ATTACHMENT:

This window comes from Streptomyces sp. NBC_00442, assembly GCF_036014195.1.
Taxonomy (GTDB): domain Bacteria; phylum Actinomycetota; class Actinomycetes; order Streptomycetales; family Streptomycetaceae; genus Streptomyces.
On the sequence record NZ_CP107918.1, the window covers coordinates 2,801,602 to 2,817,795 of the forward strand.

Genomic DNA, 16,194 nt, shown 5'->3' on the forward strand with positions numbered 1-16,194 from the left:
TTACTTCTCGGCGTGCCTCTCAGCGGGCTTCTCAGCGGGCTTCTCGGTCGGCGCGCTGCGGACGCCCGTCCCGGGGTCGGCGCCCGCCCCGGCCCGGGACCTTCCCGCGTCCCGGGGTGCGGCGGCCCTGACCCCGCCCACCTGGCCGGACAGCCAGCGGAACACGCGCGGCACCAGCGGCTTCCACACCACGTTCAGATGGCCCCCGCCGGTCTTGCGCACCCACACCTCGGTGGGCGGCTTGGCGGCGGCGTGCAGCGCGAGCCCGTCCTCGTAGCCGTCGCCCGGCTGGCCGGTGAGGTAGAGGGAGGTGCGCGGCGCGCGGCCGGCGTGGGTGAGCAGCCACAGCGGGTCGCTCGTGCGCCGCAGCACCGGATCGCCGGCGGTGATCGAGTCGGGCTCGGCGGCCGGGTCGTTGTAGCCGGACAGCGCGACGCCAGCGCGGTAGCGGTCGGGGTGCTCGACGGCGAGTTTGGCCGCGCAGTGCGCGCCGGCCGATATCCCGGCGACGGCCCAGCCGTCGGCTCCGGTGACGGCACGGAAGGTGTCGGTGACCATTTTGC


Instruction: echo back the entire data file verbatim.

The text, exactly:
This window comes from Streptomyces sp. NBC_00442, assembly GCF_036014195.1.
Taxonomy (GTDB): domain Bacteria; phylum Actinomycetota; class Actinomycetes; order Streptomycetales; family Streptomycetaceae; genus Streptomyces.
On the sequence record NZ_CP107918.1, the window covers coordinates 2,801,602 to 2,817,795 of the forward strand.

Genomic DNA, 16,194 nt, shown 5'->3' on the forward strand with positions numbered 1-16,194 from the left:
TTACTTCTCGGCGTGCCTCTCAGCGGGCTTCTCAGCGGGCTTCTCGGTCGGCGCGCTGCGGACGCCCGTCCCGGGGTCGGCGCCCGCCCCGGCCCGGGACCTTCCCGCGTCCCGGGGTGCGGCGGCCCTGACCCCGCCCACCTGGCCGGACAGCCAGCGGAACACGCGCGGCACCAGCGGCTTCCACACCACGTTCAGATGGCCCCCGCCGGTCTTGCGCACCCACACCTCGGTGGGCGGCTTGGCGGCGGCGTGCAGCGCGAGCCCGTCCTCGTAGCCGTCGCCCGGCTGGCCGGTGAGGTAGAGGGAGGTGCGCGGCGCGCGGCCGGCGTGGGTGAGCAGCCACAGCGGGTCGCTCGTGCGCCGCAGCACCGGATCGCCGGCGGTGATCGAGTCGGGCTCGGCGGCCGGGTCGTTGTAGCCGGACAGCGCGACGCCAGCGCGGTAGCGGTCGGGGTGCTCGACGGCGAGTTTGGCCGCGCAGTGCGCGCCGGCCGATATCCCGGCGACGGCCCAGCCGTCGGCTCCGGTGACGGCACGGAAGGTGTCGGTGACCATTTTGC